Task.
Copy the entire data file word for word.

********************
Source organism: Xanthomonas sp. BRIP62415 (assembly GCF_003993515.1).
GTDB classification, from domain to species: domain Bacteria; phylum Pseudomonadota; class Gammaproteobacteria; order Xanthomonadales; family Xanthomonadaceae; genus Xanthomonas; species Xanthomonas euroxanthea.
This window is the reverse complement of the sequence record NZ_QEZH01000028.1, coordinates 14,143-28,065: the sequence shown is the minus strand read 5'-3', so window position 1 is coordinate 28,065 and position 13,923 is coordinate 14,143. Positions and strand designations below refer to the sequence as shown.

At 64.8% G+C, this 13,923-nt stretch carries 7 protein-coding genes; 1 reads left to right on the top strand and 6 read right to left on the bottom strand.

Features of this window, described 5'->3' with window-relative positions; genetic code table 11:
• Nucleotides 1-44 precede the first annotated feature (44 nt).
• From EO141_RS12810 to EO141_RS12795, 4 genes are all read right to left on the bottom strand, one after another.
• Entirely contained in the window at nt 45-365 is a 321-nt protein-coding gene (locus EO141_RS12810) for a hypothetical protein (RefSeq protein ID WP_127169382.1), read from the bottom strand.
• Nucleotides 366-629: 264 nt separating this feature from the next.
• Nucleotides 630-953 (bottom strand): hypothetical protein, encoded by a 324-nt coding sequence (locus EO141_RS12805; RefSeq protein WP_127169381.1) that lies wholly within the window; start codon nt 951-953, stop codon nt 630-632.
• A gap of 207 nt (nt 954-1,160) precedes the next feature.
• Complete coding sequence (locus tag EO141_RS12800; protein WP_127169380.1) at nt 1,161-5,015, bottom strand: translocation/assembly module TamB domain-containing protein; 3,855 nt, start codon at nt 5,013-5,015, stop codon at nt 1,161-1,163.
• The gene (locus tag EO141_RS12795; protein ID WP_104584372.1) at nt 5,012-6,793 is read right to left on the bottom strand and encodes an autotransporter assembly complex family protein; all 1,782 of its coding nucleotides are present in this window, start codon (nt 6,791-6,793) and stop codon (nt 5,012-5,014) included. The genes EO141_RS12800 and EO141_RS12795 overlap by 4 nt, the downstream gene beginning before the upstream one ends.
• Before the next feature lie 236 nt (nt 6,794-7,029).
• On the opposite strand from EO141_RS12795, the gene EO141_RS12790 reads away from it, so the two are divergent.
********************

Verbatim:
Source organism: Xanthomonas sp. BRIP62415 (assembly GCF_003993515.1).
GTDB classification, from domain to species: domain Bacteria; phylum Pseudomonadota; class Gammaproteobacteria; order Xanthomonadales; family Xanthomonadaceae; genus Xanthomonas; species Xanthomonas euroxanthea.
This window is the reverse complement of the sequence record NZ_QEZH01000028.1, coordinates 14,143-28,065: the sequence shown is the minus strand read 5'-3', so window position 1 is coordinate 28,065 and position 13,923 is coordinate 14,143. Positions and strand designations below refer to the sequence as shown.

At 64.8% G+C, this 13,923-nt stretch carries 7 protein-coding genes; 1 reads left to right on the top strand and 6 read right to left on the bottom strand.

Features of this window, described 5'->3' with window-relative positions; genetic code table 11:
• Nucleotides 1-44 precede the first annotated feature (44 nt).
• From EO141_RS12810 to EO141_RS12795, 4 genes are all read right to left on the bottom strand, one after another.
• Entirely contained in the window at nt 45-365 is a 321-nt protein-coding gene (locus EO141_RS12810) for a hypothetical protein (RefSeq protein ID WP_127169382.1), read from the bottom strand.
• Nucleotides 366-629: 264 nt separating this feature from the next.
• Nucleotides 630-953 (bottom strand): hypothetical protein, encoded by a 324-nt coding sequence (locus EO141_RS12805; RefSeq protein WP_127169381.1) that lies wholly within the window; start codon nt 951-953, stop codon nt 630-632.
• A gap of 207 nt (nt 954-1,160) precedes the next feature.
• Complete coding sequence (locus tag EO141_RS12800; protein WP_127169380.1) at nt 1,161-5,015, bottom strand: translocation/assembly module TamB domain-containing protein; 3,855 nt, start codon at nt 5,013-5,015, stop codon at nt 1,161-1,163.
• The gene (locus tag EO141_RS12795; protein ID WP_104584372.1) at nt 5,012-6,793 is read right to left on the bottom strand and encodes an autotransporter assembly complex family protein; all 1,782 of its coding nucleotides are present in this window, start codon (nt 6,791-6,793) and stop codon (nt 5,012-5,014) included. The genes EO141_RS12800 and EO141_RS12795 overlap by 4 nt, the downstream gene beginning before the upstream one ends.
• Before the next feature lie 236 nt (nt 6,794-7,029).
• On the opposite strand from EO141_RS12795, the gene EO141_RS12790 reads away from it, so the two are divergent.